Opinion goes against Israel on building of wall

West Bank construction should stop, restitution be paid, world court says

July 10, 2004|By Peter Hermann | Peter Hermann,SUN FOREIGN STAFF

JERUSALEM - The International Court of Justice ruled in an advisory opinion yesterday that Israel should stop building its barrier in the West Bank, tear down portions already constructed and pay restitution to Palestinians for confiscated land and ruined farm crops.

The court's president, Judge Shi Jiuyong of China, spent more than two hours reading the ruling aloud, concluding that the construction was "contrary to international law."

"Israel is under an obligation to terminate its breach of international law, and under obligation to cease forthwith the construction of the wall being built in the occupied Palestinian territory," the court said.

Not legally binding

The decision by the world court, in The Hague, Netherlands, is not legally binding, but it carries moral and political implications and could prompt the United Nations General Assembly and the Security Council to consider economic sanctions against Israel.

Palestinian officials hailed the decision as historic, and said Israel should be considered an "outlaw state." They said they would call for an emergency session of the U.N. General Assembly to discuss the barrier.

Israeli leaders condemned the ruling, saying that the court had no jurisdiction to consider a political dispute, and that the judges ignored Israel's right to defend its citizens from Palestinian suicide bombers.

Those officials said that Israel would probably continue building the barrier - a combination of fences, concrete walls, ditches and barbed wire. When completed, it will stretch more than 400 miles.

"The opinion fails to address the essence of the problem and the very reason for building the fence - Palestinian terror," said Jonathan Peled, a Foreign Ministry spokesman. "If there were no terror, there would be no fence."

White House reaction

A White House spokesman also criticized the decision. The United States, along with the European Union, had urged the court not to take on the case because any rule could harm the long-stalled Israeli-Palestinian peace process.

The court's decision came nine days after Israel's Supreme Court ruled that part of the barrier illegally harms Palestinians and ordered authorities to reroute part of the fence. It has subsequently ordered changes in additional areas.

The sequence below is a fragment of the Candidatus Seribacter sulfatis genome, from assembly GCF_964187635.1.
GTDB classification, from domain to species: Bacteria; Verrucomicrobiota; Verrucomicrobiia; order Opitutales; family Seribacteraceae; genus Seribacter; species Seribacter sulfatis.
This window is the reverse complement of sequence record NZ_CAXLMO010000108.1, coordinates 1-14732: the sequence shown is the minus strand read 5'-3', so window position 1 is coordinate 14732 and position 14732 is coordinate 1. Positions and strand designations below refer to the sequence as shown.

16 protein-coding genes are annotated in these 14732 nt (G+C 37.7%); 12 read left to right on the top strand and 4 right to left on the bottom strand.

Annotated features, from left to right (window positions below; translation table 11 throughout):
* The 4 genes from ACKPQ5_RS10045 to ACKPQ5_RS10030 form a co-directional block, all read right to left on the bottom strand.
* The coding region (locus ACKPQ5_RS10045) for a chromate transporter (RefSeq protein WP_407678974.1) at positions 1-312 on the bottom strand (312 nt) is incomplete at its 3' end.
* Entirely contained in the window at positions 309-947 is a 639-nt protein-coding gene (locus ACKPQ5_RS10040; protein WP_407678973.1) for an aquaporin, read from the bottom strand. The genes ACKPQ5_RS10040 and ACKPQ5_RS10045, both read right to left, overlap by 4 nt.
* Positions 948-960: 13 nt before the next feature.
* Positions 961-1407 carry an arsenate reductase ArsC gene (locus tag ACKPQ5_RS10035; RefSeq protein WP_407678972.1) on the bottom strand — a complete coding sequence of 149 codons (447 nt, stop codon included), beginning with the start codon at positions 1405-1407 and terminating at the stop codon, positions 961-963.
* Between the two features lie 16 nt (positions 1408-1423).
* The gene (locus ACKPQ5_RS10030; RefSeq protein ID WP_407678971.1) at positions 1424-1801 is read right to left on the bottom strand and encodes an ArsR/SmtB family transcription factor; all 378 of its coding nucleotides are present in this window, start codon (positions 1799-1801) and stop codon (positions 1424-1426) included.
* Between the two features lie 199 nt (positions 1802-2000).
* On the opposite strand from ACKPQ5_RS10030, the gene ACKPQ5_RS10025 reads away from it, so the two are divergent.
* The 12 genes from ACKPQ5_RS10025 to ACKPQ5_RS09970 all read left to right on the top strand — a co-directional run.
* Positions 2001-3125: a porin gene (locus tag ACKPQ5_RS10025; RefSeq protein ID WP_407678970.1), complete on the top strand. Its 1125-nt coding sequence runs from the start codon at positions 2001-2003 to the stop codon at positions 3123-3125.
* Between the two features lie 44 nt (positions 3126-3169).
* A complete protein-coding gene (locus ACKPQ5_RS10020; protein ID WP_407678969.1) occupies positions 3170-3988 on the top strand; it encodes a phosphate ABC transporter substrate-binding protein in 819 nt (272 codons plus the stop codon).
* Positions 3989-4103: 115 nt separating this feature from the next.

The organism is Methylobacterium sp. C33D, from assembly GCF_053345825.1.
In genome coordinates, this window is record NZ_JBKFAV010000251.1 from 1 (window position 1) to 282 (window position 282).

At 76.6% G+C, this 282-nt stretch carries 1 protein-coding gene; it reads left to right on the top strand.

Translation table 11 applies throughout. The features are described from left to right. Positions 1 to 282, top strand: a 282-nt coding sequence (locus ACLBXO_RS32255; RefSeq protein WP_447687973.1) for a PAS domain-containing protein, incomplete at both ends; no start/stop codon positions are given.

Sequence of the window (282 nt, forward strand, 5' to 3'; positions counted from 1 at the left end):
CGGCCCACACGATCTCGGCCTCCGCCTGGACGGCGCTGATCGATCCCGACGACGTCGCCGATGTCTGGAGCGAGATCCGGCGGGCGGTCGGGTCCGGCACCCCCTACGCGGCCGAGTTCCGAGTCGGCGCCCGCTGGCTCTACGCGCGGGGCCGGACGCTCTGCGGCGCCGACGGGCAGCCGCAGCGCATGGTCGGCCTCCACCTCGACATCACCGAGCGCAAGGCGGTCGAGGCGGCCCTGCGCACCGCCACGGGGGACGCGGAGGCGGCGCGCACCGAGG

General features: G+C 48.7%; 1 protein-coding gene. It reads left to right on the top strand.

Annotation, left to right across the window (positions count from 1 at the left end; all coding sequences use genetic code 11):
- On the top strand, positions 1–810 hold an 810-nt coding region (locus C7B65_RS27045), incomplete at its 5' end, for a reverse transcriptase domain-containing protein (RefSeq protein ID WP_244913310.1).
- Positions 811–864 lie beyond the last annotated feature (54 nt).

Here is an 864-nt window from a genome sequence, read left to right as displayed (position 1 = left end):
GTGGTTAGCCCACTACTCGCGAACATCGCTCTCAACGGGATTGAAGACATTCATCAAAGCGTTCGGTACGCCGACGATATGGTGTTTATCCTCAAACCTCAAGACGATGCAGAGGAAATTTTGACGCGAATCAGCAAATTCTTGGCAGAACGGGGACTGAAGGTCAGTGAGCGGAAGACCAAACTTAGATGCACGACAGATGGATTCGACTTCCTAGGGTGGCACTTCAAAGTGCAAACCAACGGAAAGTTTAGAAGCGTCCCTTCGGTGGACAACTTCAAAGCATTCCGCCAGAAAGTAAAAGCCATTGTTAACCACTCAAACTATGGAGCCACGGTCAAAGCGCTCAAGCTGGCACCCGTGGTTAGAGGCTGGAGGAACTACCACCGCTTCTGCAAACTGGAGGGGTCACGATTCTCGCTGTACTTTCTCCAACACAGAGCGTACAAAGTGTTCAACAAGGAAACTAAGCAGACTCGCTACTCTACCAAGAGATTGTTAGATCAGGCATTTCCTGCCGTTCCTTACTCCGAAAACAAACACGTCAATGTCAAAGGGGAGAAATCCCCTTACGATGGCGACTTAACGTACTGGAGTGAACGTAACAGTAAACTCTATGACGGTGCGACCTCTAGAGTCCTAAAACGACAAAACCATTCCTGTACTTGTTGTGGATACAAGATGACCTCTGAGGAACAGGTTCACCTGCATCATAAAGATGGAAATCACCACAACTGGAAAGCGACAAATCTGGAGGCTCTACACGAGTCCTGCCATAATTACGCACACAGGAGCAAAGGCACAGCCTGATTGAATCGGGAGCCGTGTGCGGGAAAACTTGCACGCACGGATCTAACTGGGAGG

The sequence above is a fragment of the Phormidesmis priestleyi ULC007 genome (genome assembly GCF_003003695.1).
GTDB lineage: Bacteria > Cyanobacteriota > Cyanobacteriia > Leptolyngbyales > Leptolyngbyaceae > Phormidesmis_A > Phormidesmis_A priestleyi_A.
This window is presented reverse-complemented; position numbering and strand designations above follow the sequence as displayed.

But unlike the world court, the Israeli court held that the government had a right as an occupying power to build the barrier on disputed land as a deterrent against militant attacks. It said that builders must ensure "minimal harm" to Palestinians.

About 125 miles of the barrier have been completed, mostly in the country's center and north and around parts of Jerusalem. It cuts through Palestinian property and in some cases separates people from their schools, jobs and land.

The world court began hearings on the barrier in February at the behest of Palestinians and Arab states. The General Assembly asked the 15-member court to render a legal opinion. Only one judge, Thomas Buergenthal of the United States, dissented. The majority rejected claims that the court had no jurisdiction to hear the case.

"Israel is under an obligation to cease forthwith the works of construction of the wall and to dismantle forthwith the structure therein situated," the court concluded, adding that it was "not convinced that the specific course Israel has chosen for the wall was necessary to attain its security objectives."

"The wall, along the route chosen, gravely infringes a number of rights of Palestinians residing in the territory occupied by Israel," the ruling said, "and the infringements resulting from that route cannot be justified by military exigencies or by the requirements of national security or public order."

The court also ruled that the fence constitutes a political, not a security border.

Palestinian reaction

Michael Tarazi, a legal adviser to the Palestine Liberation Organization, said in a telephone interview from The Hague that the ruling should lead to international action against Israel.

"We have laws," he said. "We have courts. What's the use if you don't enforce the rulings against rogue states, which is what Israel has been declared today? This is a real bolstering for Palestinian moderates who have long argued that violence is not the way to victory," Tarazi continued. "If the international community sends a message that this can be ignored, it only enforces the extremists who prey on the fact that most Palestinians feel abandoned."

An Israeli government statement said the case was an attempt by Palestinians "to hijack yet another respected international body for political gain. It is absurd that the victim of terror has been in effect put on trial."

The Foreign Ministry distributed statistics yesterday showing a 90 percent drop in militant attacks in areas where the fence is completed, and said that casualty numbers have been cut by more than 70 percent. More than 900 Israelis have been killed and thousands injured in more than 20,000 attacks since the conflict erupted nearly four years ago.

"No other country would act differently in the face of such an evil campaign," said Peled, the Foreign Ministry spokesman. "The fence works. It is a temporary, nonviolent security measure, and it saves lives."

He said Israeli leaders would seek a "balance between protecting the lives of its citizens and the humanitarian needs of the Palestinian population."

That would be done in accordance to directives from Israel's court system, which he said "alone has the capacity to fully address all aspects of this matter. The fact that every individual affected by the fence has the right to directly petition Israel's Supreme Court ensures legal recourse without the need for outside involvement."

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